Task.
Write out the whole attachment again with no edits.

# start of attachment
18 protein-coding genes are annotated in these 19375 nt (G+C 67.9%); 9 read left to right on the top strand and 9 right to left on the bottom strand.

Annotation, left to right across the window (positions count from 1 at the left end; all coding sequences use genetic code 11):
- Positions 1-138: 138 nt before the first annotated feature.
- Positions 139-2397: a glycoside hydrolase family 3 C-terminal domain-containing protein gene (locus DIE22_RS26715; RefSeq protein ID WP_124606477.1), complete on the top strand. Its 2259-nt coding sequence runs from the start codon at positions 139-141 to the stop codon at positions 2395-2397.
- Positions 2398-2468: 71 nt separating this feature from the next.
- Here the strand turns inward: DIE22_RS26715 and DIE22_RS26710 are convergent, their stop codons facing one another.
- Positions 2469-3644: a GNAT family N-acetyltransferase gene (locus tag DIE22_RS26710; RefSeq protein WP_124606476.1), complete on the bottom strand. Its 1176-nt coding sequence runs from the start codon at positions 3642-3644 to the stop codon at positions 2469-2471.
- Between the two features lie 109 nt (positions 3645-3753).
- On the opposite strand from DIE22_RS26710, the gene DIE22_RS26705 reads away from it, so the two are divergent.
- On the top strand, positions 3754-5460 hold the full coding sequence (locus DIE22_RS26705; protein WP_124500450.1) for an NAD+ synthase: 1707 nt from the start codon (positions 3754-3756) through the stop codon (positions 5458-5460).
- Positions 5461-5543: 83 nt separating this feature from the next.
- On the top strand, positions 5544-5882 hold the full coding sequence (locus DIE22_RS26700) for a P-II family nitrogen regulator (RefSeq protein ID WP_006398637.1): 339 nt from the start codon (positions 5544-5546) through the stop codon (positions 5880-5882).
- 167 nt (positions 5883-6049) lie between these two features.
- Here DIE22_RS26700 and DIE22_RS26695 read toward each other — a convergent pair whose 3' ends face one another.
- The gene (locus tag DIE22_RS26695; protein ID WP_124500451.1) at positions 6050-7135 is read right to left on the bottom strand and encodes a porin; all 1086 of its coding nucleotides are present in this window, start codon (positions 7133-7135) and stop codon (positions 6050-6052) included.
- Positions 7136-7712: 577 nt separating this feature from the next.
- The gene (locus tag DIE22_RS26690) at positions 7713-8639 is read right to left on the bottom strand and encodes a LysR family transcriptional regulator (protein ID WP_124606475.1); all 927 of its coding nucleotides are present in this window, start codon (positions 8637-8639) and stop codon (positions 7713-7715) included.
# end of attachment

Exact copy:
18 protein-coding genes are annotated in these 19375 nt (G+C 67.9%); 9 read left to right on the top strand and 9 right to left on the bottom strand.

Annotation, left to right across the window (positions count from 1 at the left end; all coding sequences use genetic code 11):
- Positions 1-138: 138 nt before the first annotated feature.
- Positions 139-2397: a glycoside hydrolase family 3 C-terminal domain-containing protein gene (locus DIE22_RS26715; RefSeq protein ID WP_124606477.1), complete on the top strand. Its 2259-nt coding sequence runs from the start codon at positions 139-141 to the stop codon at positions 2395-2397.
- Positions 2398-2468: 71 nt separating this feature from the next.
- Here the strand turns inward: DIE22_RS26715 and DIE22_RS26710 are convergent, their stop codons facing one another.
- Positions 2469-3644: a GNAT family N-acetyltransferase gene (locus tag DIE22_RS26710; RefSeq protein WP_124606476.1), complete on the bottom strand. Its 1176-nt coding sequence runs from the start codon at positions 3642-3644 to the stop codon at positions 2469-2471.
- Between the two features lie 109 nt (positions 3645-3753).
- On the opposite strand from DIE22_RS26710, the gene DIE22_RS26705 reads away from it, so the two are divergent.
- On the top strand, positions 3754-5460 hold the full coding sequence (locus DIE22_RS26705; protein WP_124500450.1) for an NAD+ synthase: 1707 nt from the start codon (positions 3754-3756) through the stop codon (positions 5458-5460).
- Positions 5461-5543: 83 nt separating this feature from the next.
- On the top strand, positions 5544-5882 hold the full coding sequence (locus DIE22_RS26700) for a P-II family nitrogen regulator (RefSeq protein ID WP_006398637.1): 339 nt from the start codon (positions 5544-5546) through the stop codon (positions 5880-5882).
- 167 nt (positions 5883-6049) lie between these two features.
- Here DIE22_RS26700 and DIE22_RS26695 read toward each other — a convergent pair whose 3' ends face one another.
- The gene (locus tag DIE22_RS26695; protein ID WP_124500451.1) at positions 6050-7135 is read right to left on the bottom strand and encodes a porin; all 1086 of its coding nucleotides are present in this window, start codon (positions 7133-7135) and stop codon (positions 6050-6052) included.
- Positions 7136-7712: 577 nt separating this feature from the next.
- The gene (locus tag DIE22_RS26690) at positions 7713-8639 is read right to left on the bottom strand and encodes a LysR family transcriptional regulator (protein ID WP_124606475.1); all 927 of its coding nucleotides are present in this window, start codon (positions 8637-8639) and stop codon (positions 7713-7715) included.